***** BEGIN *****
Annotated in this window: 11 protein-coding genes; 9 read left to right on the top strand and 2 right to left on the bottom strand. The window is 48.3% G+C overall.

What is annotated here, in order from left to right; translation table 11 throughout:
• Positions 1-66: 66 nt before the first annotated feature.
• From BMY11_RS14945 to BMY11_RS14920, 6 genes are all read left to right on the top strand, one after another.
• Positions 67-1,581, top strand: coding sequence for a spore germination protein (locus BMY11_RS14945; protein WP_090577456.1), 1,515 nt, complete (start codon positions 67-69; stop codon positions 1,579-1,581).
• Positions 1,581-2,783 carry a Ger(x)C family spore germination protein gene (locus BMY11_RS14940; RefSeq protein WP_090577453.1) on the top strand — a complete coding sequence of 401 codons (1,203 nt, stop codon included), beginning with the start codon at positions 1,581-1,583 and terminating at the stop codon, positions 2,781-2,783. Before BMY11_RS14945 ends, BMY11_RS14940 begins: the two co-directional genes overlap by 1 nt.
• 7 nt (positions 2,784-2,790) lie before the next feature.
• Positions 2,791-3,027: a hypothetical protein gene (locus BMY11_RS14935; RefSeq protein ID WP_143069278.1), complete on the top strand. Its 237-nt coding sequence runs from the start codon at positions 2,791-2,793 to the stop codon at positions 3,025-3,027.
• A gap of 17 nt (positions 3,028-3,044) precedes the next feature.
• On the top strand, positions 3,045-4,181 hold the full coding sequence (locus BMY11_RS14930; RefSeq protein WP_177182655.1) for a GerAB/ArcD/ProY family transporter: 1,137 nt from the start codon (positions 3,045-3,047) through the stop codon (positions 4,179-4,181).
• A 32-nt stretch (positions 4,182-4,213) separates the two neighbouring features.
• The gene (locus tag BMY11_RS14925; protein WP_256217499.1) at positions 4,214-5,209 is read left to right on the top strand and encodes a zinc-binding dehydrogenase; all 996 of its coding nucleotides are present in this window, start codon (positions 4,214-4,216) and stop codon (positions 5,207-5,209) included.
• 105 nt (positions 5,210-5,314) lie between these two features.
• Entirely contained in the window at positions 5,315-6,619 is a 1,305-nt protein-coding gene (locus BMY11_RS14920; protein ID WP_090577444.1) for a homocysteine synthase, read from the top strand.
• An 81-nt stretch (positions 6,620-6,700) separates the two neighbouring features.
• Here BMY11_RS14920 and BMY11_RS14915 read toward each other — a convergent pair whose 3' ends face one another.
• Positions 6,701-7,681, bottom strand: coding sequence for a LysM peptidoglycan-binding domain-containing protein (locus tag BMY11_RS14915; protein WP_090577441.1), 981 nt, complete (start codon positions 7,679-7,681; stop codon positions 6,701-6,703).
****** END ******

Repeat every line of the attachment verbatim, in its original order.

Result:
Annotated in this window: 11 protein-coding genes; 9 read left to right on the top strand and 2 right to left on the bottom strand. The window is 48.3% G+C overall.

What is annotated here, in order from left to right; translation table 11 throughout:
• Positions 1-66: 66 nt before the first annotated feature.
• From BMY11_RS14945 to BMY11_RS14920, 6 genes are all read left to right on the top strand, one after another.
• Positions 67-1,581, top strand: coding sequence for a spore germination protein (locus BMY11_RS14945; protein WP_090577456.1), 1,515 nt, complete (start codon positions 67-69; stop codon positions 1,579-1,581).
• Positions 1,581-2,783 carry a Ger(x)C family spore germination protein gene (locus BMY11_RS14940; RefSeq protein WP_090577453.1) on the top strand — a complete coding sequence of 401 codons (1,203 nt, stop codon included), beginning with the start codon at positions 1,581-1,583 and terminating at the stop codon, positions 2,781-2,783. Before BMY11_RS14945 ends, BMY11_RS14940 begins: the two co-directional genes overlap by 1 nt.
• 7 nt (positions 2,784-2,790) lie before the next feature.
• Positions 2,791-3,027: a hypothetical protein gene (locus BMY11_RS14935; RefSeq protein ID WP_143069278.1), complete on the top strand. Its 237-nt coding sequence runs from the start codon at positions 2,791-2,793 to the stop codon at positions 3,025-3,027.
• A gap of 17 nt (positions 3,028-3,044) precedes the next feature.
• On the top strand, positions 3,045-4,181 hold the full coding sequence (locus BMY11_RS14930; RefSeq protein WP_177182655.1) for a GerAB/ArcD/ProY family transporter: 1,137 nt from the start codon (positions 3,045-3,047) through the stop codon (positions 4,179-4,181).
• A 32-nt stretch (positions 4,182-4,213) separates the two neighbouring features.
• The gene (locus tag BMY11_RS14925; protein WP_256217499.1) at positions 4,214-5,209 is read left to right on the top strand and encodes a zinc-binding dehydrogenase; all 996 of its coding nucleotides are present in this window, start codon (positions 4,214-4,216) and stop codon (positions 5,207-5,209) included.
• 105 nt (positions 5,210-5,314) lie between these two features.
• Entirely contained in the window at positions 5,315-6,619 is a 1,305-nt protein-coding gene (locus BMY11_RS14920; protein ID WP_090577444.1) for a homocysteine synthase, read from the top strand.
• An 81-nt stretch (positions 6,620-6,700) separates the two neighbouring features.
• Here BMY11_RS14920 and BMY11_RS14915 read toward each other — a convergent pair whose 3' ends face one another.
• Positions 6,701-7,681, bottom strand: coding sequence for a LysM peptidoglycan-binding domain-containing protein (locus tag BMY11_RS14915; protein WP_090577441.1), 981 nt, complete (start codon positions 7,679-7,681; stop codon positions 6,701-6,703).